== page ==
Who Owns Property Transferred Into a Trust?

09/04/2009 - Category:Trusts - Revocable Trusts - State: SC #18442

Full Question:

Regarding a Revocable Trust: Grantors name themselves as Trustees, their daughter as beneficiary, transferring real estate property, a motor vehicle, a motorhome & stock(as assets) into the trust. Question: Who now is the owner(s) of those assets?

Answer:

Once assets are put into the trust they belong to the trust itself, not the trustee, and remain subject to the rules and instructions of the trust contract. Most basically, a trust is a right in property, which is held in a fiduciary relationship by one party for the benefit of another. The trustee is the one who holds title to the trust property, and the beneficiary is the person who receives the benefits of the trust. In order to establish a basic living trust, the Grantor should prepare and execute a document called a declaration of trust, which is similar to a Last Will and Testament. The declaration of trust sets forth the terms and conditions of the living trust. In the document, the Grantor names himself or herself as trustee, and transfers assets to that trust . Because the Grantor is named as the trustee, he or she maintains full control over the assets. After creating the living trust, the grantor should transfer personal assets into it. This is referred to as funding the trust. In order to transfer real estate into the living trust, a real property deed naming the living trust as grantee should be executed and recorded. Bank accounts, retirement accounts and life insurance policies can be also be transferred to the trust. A warranty deed or quit claim deed is commonly used to transfer real property to the trust. Once a living trust is created the grantor, as trustee of the living trust, manages trust assets for his or her personal benefit as well as for the benefit of the beneficiaries. Even though the living trust is also managed for the benefit of beneficiaries, a trust beneficiary receives nothing until after the grantor’s death. Upon the grantor’s death, the successor trustee becomes acting trustee and passes living trust property to the beneficiaries without need of probate. Assets not transferred to the living trust are subject to probate upon the grantor's death . So even if a person has a living trust, he should have a will, called a pour-over will. Pour-over Will is used to transfer or "pour" all of the grantor's remaining property into the living trust upon his or her death. A Pour-over Will is usually executed simultaneously with a living trust.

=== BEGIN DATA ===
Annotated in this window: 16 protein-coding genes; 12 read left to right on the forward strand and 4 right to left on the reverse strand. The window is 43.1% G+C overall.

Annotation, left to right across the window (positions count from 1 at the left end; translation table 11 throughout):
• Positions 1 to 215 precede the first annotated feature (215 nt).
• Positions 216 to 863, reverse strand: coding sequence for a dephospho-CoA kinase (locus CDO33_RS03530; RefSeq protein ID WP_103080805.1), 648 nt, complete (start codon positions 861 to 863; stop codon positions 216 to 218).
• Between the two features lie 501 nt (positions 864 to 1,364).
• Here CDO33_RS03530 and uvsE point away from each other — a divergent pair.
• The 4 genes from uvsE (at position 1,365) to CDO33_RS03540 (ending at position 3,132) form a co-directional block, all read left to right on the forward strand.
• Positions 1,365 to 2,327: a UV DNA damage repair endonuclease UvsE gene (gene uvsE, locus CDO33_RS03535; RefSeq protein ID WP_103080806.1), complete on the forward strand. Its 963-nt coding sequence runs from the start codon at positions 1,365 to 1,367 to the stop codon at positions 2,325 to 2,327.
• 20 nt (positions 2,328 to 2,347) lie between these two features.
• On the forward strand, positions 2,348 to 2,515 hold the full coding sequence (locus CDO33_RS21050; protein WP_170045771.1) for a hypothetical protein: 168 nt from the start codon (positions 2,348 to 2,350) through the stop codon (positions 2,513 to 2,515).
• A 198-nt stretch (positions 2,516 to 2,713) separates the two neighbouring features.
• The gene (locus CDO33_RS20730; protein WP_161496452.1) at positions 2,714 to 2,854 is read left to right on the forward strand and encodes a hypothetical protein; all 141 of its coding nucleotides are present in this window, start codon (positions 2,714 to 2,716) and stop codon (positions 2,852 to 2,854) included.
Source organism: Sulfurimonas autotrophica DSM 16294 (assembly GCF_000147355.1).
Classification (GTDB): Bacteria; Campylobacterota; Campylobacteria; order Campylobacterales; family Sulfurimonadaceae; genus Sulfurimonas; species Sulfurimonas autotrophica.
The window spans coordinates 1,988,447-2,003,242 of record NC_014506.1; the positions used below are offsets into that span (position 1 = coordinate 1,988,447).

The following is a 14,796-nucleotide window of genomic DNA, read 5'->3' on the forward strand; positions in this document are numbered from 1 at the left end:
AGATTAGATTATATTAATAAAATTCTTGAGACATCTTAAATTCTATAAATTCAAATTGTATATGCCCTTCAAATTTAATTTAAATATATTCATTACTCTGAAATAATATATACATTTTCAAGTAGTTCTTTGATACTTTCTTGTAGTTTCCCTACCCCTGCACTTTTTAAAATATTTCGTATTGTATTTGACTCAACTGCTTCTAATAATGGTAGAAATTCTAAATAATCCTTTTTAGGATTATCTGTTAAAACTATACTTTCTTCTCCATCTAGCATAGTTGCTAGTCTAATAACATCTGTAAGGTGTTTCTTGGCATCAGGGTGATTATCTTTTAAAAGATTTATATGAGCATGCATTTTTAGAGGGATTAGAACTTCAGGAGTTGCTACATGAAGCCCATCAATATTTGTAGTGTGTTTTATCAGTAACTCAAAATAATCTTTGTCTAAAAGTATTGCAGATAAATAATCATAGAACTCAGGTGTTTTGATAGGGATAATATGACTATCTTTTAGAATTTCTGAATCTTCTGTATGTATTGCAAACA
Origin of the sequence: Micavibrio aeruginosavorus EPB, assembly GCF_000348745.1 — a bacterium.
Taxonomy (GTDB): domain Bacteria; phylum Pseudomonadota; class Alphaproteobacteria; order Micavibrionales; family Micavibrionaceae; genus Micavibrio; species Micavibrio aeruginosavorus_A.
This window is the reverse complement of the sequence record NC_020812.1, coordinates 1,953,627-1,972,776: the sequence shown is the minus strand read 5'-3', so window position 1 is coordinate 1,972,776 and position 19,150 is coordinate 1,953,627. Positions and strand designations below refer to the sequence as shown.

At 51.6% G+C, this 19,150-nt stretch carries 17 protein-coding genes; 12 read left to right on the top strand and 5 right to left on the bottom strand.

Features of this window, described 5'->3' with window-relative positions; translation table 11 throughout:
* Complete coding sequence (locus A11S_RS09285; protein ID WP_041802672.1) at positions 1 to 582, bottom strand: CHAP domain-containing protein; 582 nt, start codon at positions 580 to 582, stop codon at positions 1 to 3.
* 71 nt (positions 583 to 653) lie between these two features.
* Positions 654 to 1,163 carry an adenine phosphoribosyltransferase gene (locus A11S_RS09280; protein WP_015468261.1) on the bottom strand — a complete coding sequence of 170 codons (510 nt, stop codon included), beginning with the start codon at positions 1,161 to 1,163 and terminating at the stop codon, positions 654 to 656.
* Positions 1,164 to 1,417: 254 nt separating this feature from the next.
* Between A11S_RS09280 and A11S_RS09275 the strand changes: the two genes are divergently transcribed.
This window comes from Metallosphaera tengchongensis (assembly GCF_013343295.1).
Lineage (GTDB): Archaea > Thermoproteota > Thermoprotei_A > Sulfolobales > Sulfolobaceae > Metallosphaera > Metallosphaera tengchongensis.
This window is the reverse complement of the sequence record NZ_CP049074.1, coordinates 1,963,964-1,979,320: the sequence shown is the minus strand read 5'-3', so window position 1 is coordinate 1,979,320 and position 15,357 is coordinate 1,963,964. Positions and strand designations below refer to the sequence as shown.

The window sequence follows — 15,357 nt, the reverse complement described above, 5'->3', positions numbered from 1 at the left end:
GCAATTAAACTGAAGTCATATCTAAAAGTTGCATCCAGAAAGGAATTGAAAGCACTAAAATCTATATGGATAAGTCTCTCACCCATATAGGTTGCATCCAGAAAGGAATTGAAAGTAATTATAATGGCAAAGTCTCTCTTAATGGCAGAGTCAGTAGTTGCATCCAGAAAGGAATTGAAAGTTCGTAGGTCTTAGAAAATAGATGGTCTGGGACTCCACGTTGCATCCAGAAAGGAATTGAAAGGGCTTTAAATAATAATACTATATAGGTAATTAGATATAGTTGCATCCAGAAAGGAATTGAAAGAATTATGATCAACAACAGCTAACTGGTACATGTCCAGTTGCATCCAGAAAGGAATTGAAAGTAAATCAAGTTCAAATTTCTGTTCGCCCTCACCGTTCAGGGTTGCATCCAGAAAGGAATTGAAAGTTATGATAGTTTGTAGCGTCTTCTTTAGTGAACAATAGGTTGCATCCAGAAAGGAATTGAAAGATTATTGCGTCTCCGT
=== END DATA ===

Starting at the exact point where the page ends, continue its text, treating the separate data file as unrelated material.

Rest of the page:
Please see the information at the following links: http://definitions.uslegal.com/t/trusts/ http://lawdigest.uslegal.com/estate-planning/trusts-overview/ http://definitions.uslegal.com/t/trustees-deed/ http://definitions.uslegal.com/r/revocable-living-trust/ http://definitions.uslegal.com/t/trustee/ http://definitions.uslegal.com/t/trusts-living-trusts http://definitions.uslegal.com/j/joint-tenancy/ Please see the forms at the following link: http://secure.uslegalforms.com/cgi-bin/forms/query.pl?S-C-SC-B-living~trust

09/04/2009 - Category: Revocable Trusts - State: SC #18442

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